Photographs examine a difficult childhood
Photographer Wu Yongchang's solo exhibition "Parallel Worlds" at M50 Art Park reflects on the relationship between individuals and families of origin, man and nature, and inner space and social life.
Born into a traditional family in southern China, the photographer has been greatly influenced by his stressful home atmosphere. His mother was a child bride, and the long, tortuous marriage between his parents affected his entire childhood.
When he grew up, Wu took up photography and tried to comfort himself, examine the family relationship as an outsider and confront the profound impact it had on him.
In his photos, tiles, chimneys, charcoal blocks and stones sometimes appear in pairs and sometimes stand alone – perhaps a metaphor Wu deliberately made to represent the relationship between his parents.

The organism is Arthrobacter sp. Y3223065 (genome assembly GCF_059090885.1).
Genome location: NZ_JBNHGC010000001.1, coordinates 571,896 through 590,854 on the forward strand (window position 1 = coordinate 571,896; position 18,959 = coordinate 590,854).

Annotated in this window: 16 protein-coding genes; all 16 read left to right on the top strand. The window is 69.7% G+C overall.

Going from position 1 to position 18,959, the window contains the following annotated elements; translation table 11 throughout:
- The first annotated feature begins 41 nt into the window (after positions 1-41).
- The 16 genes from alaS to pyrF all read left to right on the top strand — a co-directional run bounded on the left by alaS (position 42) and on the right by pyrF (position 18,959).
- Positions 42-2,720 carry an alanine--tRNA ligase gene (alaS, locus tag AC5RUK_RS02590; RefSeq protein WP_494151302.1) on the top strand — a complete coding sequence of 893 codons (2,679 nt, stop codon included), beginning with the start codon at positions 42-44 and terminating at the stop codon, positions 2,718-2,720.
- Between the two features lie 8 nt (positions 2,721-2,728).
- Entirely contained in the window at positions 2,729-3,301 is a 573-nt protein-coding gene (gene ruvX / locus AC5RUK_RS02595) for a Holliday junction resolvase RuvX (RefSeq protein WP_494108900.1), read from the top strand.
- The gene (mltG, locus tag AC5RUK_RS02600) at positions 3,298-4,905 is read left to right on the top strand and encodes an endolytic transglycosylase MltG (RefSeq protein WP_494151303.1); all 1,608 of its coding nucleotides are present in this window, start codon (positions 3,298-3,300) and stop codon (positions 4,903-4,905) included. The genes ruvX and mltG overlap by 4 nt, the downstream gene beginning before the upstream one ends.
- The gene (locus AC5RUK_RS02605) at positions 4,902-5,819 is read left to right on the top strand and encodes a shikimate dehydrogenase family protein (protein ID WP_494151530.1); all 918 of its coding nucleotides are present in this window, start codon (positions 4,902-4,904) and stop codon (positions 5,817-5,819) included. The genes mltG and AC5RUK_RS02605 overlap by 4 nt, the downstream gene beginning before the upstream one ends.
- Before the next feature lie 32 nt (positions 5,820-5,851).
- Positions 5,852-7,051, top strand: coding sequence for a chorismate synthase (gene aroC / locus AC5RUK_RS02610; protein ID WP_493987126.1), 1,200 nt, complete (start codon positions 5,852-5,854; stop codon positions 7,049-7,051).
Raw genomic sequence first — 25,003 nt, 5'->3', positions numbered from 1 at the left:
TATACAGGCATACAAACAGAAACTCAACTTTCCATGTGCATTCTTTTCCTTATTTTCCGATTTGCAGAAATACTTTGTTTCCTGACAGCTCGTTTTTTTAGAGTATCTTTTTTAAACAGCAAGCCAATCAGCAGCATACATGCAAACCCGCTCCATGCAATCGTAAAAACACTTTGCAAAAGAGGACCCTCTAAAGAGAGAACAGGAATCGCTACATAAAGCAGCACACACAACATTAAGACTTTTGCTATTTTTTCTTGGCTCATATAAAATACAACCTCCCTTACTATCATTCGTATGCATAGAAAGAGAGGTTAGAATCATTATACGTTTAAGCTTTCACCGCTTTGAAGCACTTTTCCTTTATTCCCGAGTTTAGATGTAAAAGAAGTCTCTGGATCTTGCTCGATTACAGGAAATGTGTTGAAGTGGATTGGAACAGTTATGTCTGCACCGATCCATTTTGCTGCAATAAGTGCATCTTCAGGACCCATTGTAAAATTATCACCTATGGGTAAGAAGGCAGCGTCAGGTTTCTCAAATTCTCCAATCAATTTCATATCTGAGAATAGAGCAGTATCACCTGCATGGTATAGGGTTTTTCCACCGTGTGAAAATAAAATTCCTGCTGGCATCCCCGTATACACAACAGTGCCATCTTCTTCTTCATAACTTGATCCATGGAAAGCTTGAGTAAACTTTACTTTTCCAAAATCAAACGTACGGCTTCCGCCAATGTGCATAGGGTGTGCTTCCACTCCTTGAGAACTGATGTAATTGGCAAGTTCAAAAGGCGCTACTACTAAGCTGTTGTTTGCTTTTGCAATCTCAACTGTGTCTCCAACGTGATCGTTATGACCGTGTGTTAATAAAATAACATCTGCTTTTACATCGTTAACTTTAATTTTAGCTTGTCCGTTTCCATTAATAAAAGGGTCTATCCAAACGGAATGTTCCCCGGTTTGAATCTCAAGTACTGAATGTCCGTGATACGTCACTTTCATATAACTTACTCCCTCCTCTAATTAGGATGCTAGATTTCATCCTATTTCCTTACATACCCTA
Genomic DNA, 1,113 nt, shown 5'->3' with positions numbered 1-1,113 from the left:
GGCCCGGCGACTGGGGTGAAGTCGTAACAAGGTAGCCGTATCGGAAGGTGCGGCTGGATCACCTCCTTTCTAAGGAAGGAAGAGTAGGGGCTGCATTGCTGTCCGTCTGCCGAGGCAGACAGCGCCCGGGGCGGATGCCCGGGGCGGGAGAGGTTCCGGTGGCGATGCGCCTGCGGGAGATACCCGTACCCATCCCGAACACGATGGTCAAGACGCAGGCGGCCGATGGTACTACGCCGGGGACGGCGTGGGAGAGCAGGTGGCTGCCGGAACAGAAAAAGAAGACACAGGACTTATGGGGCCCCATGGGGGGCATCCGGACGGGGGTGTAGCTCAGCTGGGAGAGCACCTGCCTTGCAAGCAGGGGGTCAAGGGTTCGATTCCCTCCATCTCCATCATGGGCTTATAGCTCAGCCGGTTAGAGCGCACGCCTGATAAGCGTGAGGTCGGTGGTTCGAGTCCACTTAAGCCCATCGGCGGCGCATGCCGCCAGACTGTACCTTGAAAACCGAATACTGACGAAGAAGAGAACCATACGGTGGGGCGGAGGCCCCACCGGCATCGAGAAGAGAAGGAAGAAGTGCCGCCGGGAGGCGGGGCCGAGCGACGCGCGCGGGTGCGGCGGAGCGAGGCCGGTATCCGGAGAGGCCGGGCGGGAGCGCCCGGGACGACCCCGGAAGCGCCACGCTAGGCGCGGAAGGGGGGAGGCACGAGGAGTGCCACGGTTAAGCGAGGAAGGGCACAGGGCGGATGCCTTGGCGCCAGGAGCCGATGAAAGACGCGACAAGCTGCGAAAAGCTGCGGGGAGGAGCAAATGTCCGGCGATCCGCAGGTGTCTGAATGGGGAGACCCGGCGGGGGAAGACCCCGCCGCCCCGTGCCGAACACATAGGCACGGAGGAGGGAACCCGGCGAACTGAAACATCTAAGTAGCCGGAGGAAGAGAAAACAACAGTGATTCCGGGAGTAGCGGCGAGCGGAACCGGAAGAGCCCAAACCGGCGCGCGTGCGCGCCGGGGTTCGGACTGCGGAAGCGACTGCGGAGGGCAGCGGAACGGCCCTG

The black tiles are the emblem of his father, while the pale, gray tiles with slight damage are the trope of his mother. The heap, overlap, juxtaposition and inversion of black and gray tiles is Wu's interpretation and objectification of the tedious marriage between his parents. Transformed into the language of photography, it reveals Wu's strong inner world and unsaid words.
"Here but faraway might be the constant relationship between everyone and everything in the universe. Staying parallel is probably the essence of each relationship," Wu said. "We meet, stay together for a while and then set off alone on different paths."
Of course, he borrowed photography to express his emotions and life attitude as an act of psychological projection based on his own life experience, but viewers can have their own interpretations.
Wu finished his trace to the past life, reached a reconciliation between him and the family of origin and completed a dialogue with that young boy across time and space. After all, the two lines that shape the parallel world between his parents could meet finally in the perspective of the lens.
Dates: Through August 19 (closed on Mondays), 10am-6pm
Venue: Ruipin Gallery
Address: M50 Art Park, 4C-107, 50 Moganshan Road